Less than two weeks after the grand opening of Los Angeles' first ever marijuana farmers' market the city shut it down, claiming that the market doesn't comply with the city's medical marijuana laws. A hearing scheduled for August 6 will determine whether the market will be permanently closed.
Reason TV attended the grand opening of the marijuana farmers' market on the Fourth of July weekend.
"Los Angeles' First Ever Marijuana Farmers' Market," produced by Alexis Garcia. Approximately 3 minutes.
Original release date was July 8, 2014. The original writeup is below.
Thousands celebrated their independence over the Fourth of July weekend by attending the first ever marijuana farmers' market in the Los Angeles community of Boyle Heights.
The California Heritage Market was organized by 22-year-old Paizley Bradbury, who also serves as the executive director of the West Coast Collective, a marijuana dispensary. Bradbury became concerned that patients were losing access to medicinal marijuana after Los Angeles voters passed Proposition D in 2013—a law which restricted the number of pot shops that could operate within city limits.
"We don't have a lot of dispensaries in Los Angeles and that kind of limits the amount of growers that people have access to," states Bradbury.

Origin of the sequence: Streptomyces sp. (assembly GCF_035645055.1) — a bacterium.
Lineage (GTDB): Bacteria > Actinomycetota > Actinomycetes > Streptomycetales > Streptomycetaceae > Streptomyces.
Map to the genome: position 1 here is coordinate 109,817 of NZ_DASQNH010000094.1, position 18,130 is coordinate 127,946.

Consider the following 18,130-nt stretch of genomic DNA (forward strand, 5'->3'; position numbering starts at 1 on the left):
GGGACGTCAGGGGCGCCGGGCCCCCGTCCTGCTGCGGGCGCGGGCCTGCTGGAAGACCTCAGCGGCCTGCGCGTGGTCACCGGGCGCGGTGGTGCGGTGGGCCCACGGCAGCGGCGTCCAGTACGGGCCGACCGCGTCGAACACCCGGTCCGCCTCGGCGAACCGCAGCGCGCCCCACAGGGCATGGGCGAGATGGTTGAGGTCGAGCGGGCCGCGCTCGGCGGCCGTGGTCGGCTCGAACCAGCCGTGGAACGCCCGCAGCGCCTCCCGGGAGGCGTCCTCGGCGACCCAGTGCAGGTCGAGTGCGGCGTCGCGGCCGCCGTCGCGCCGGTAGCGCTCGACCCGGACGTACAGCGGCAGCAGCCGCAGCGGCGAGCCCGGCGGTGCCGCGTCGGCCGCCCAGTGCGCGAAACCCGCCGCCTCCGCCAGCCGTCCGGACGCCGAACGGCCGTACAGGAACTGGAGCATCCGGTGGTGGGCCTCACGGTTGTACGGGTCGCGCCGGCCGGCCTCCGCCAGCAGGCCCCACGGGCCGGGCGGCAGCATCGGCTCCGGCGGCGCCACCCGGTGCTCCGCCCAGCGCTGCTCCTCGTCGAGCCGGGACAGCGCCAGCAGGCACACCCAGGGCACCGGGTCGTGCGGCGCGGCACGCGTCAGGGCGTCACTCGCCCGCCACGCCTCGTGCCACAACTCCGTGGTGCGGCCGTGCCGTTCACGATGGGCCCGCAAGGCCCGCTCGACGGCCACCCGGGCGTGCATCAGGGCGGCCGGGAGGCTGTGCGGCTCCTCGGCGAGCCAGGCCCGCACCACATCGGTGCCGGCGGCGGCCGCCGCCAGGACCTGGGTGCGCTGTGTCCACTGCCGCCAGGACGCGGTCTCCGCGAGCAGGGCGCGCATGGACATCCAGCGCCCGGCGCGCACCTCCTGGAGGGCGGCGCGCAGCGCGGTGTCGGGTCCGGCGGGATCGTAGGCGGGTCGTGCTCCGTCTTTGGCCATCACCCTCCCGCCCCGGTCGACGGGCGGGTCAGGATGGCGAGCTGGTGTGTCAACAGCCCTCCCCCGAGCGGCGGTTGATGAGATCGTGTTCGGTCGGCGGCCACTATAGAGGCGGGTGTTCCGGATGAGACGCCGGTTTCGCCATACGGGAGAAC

The concept proved popular with consumers—an estimated 2,500 people attended on the first day alone to purchase goods from over 30 vendors.
Bradbury maintains that the market is legal because the collective is grandfathered in under the Prop D law. To attend the market, patients must provide documentation that shows they are able to legally purchase marijuana in the state.
"This is exactly the way the law is written," says Bradbury. "Patients are supposed to be getting their medicine directly from the growers within the collective and that's exactly what's happening here."
Bradbury plans to continue staging the market each weekend.
Produced and shot by Alexis Garcia. Music by The Duckers.